So where does the fault in this failure to reach an agreement lie? In the zero-sum game of Northern Irish politics, the temptation is often to accord blame equally: “a plague on both your houses.” Certainly, recriminations have come quickly on both sides of the sectarian divide: on Tuesday night, just hours after the talks broke up, Ulster Unionist Party negotiator Jeff Dudgeon blamed the cross-community Alliance for the process failing, a far-fetched accusation that gained little traction.

When searching for culprits to finger, Mr Dudgeon would do better to look closer to home. As the final version of the Haass proposals, published on the devolved Stormont government’s website, makes clear, it was unionists who stood firmly in the way of a deal. On a raft of issues, most notably on parading and the past, nationalists, and particularly Sinn Fein, made a number of concessions.

But unionist leaders, more worried about being outflanked from the right – by flag protesters such as Jamie Bryson and Willie Frazier and the hardline Traditional Unionist Voice’s Jim Allister – than doing a deal with Irish nationalism, remained intransigent. After Haass left, Democratic Unionist party first minister Peter Robinson said: “I detect from each of the parties a willingness to work on to complete the task.” A wonder, then, why Mr Robinson did not decide to stick around for the crucial final plenary session of the talks on Monday night.

Ulster unionism has previous when it comes to snatching defeat from the jaws of victory.

You would never know it to listen to Peter Robinson or Ulster Unionist leader Mike Nesbitt, but Northern Ireland’s place in the union has never been more secure. The constitutional question is essentially settled in Northern Ireland – far more settled, at least, than it is here in Scotland.

The Good Friday Agreement enshrined the principle that only the democratic will of the people of Northern Ireland can change its constitutional status. Opinion polls put support for a united Ireland at just one-fifth.

But instead of celebrating their triumph, unionist leaders are embroiled in a myopic culture war that is driving a further wedge between communities in Northern Ireland, in the process making compromise almost impossible.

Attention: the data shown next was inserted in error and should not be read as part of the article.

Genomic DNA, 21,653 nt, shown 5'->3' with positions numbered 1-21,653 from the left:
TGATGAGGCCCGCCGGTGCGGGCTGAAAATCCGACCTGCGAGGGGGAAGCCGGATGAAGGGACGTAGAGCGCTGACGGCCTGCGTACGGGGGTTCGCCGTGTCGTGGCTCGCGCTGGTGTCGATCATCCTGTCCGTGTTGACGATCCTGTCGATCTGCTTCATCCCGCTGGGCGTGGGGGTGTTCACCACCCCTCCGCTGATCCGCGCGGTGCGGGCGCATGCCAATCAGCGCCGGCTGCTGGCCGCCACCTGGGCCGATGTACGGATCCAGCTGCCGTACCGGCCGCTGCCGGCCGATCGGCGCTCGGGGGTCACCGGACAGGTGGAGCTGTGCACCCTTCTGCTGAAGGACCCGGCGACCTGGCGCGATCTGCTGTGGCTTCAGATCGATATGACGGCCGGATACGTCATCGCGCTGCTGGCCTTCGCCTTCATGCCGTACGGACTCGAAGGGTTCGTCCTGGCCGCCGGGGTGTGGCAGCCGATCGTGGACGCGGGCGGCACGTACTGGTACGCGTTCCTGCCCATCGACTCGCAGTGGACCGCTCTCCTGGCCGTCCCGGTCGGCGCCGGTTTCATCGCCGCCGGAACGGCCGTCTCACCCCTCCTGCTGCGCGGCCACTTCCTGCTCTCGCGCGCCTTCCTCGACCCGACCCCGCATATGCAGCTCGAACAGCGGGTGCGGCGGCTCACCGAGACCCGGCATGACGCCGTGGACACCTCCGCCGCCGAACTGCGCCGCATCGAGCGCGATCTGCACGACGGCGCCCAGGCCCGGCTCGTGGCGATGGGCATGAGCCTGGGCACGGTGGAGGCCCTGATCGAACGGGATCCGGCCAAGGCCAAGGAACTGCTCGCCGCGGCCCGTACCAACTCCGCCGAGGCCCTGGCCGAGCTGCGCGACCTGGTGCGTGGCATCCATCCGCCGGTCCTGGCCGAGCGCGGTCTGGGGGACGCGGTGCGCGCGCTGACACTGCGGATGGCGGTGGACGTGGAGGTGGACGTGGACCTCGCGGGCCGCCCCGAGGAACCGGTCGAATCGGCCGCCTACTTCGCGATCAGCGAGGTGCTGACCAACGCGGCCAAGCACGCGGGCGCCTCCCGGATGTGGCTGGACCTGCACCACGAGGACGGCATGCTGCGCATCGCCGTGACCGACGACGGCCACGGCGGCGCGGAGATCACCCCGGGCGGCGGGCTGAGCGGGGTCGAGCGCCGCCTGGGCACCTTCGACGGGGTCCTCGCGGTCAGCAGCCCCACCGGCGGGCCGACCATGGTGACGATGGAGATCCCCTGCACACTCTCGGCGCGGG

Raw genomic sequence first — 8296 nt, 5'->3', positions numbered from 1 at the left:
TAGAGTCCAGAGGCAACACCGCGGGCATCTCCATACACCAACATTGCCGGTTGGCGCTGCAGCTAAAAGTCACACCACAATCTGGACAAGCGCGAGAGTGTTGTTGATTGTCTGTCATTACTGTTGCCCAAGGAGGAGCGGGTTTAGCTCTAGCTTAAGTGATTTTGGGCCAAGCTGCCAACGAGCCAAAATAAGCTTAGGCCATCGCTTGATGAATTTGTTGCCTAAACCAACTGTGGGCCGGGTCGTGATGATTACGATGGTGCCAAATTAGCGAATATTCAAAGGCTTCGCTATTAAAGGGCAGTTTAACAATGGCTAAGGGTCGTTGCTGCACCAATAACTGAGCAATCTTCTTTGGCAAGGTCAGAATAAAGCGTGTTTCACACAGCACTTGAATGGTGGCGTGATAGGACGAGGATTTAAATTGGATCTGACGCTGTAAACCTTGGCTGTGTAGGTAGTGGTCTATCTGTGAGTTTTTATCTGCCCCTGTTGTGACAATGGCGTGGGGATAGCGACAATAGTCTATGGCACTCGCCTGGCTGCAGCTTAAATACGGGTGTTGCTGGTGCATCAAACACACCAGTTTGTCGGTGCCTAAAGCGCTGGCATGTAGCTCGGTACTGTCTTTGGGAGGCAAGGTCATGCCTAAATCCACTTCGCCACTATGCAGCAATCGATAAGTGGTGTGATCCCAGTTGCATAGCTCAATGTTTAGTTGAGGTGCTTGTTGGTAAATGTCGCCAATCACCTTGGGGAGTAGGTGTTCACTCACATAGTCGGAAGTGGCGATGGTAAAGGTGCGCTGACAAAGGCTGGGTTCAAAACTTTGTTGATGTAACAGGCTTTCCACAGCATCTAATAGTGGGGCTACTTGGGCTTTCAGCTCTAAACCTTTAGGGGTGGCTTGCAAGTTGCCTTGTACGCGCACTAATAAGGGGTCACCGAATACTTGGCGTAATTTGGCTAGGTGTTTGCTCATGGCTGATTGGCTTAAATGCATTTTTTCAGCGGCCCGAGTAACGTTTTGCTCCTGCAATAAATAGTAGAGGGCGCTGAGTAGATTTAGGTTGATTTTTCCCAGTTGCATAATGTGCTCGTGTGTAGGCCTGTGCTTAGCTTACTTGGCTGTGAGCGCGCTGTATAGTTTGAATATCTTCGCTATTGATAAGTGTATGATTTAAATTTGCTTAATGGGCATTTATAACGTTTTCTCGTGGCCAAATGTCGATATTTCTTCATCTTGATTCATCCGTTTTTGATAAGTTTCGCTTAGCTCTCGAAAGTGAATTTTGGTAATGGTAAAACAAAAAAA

When Belfast City councilors voted last winter to fly the Union flag from Belfast city hall on designated days, rather than all year round, unionists had an opportunity to claim a history victory. Irish republicans – who just a decade-and-a-half earlier had fought an armed campaign against the British state – were now voting to fly the red, white and blue on the Queen’s birthday!

How did unionism respond? By decrying a democratic decision as an assault on Protestant culture, effectively sanctioning flag-waving loyalist protesters that almost brought Belfast to a standstill.

Meanwhile, a protest camp has been in place since July on north Belfast’s Twaddell Avenue, after an Orange Order parade was prevented from passing through a nearby Catholic area.

Unionists should not take all the blame for the Haass disaster.

Northern Ireland Secretary Theresa Villiers was, as one senior figure put it to me, a “bystander” throughout the talks. Her comments to BBC Radio 4 in the aftermath showed just how out of her depth the Conservative member for Chipping Barnet is in Belfast. “The reality is if you look at issues of identity, some people would argue that it’s been a problem for the last 800 years. In many ways, it’s not surprising that it can’t be fixed in three months.”

Ms Villiers’ party leader, David Cameron, has shown neither aptitude nor inclination for Northern Ireland since he assumed office.

Westminster should have been at the Haass table. These were issues it had a real say in: parading is not devolved, flags are about sovereignty, and the British state was hardly a silent partner in the murky world of “the past”. But instead the British government watched Haass from the sidelines.

Reports of the Good Friday Agreement’s demise are greatly exaggerated. But the default setting at Stormont is conflict, not compromise. “We are in a power-sharing government but we are not sharing power. We are firmly embedded in our own fiefdoms without any sense of responsible, just government,” says John McCallister, deputy leader of the new liberal unionist party NI21 and a former member of the Ulster Unionist Party.

With European and local elections this summer, a Westminster vote next year and devolved elections due in 2016, the political temperature in Northern Ireland is only getting to get hotter. Which is good news for Belfast High Court lawyers, but not for the many people in Northern Ireland who are fed up with “extraordinary” politics.

This column originally appeared in the Scotsman, on January 6, 2013.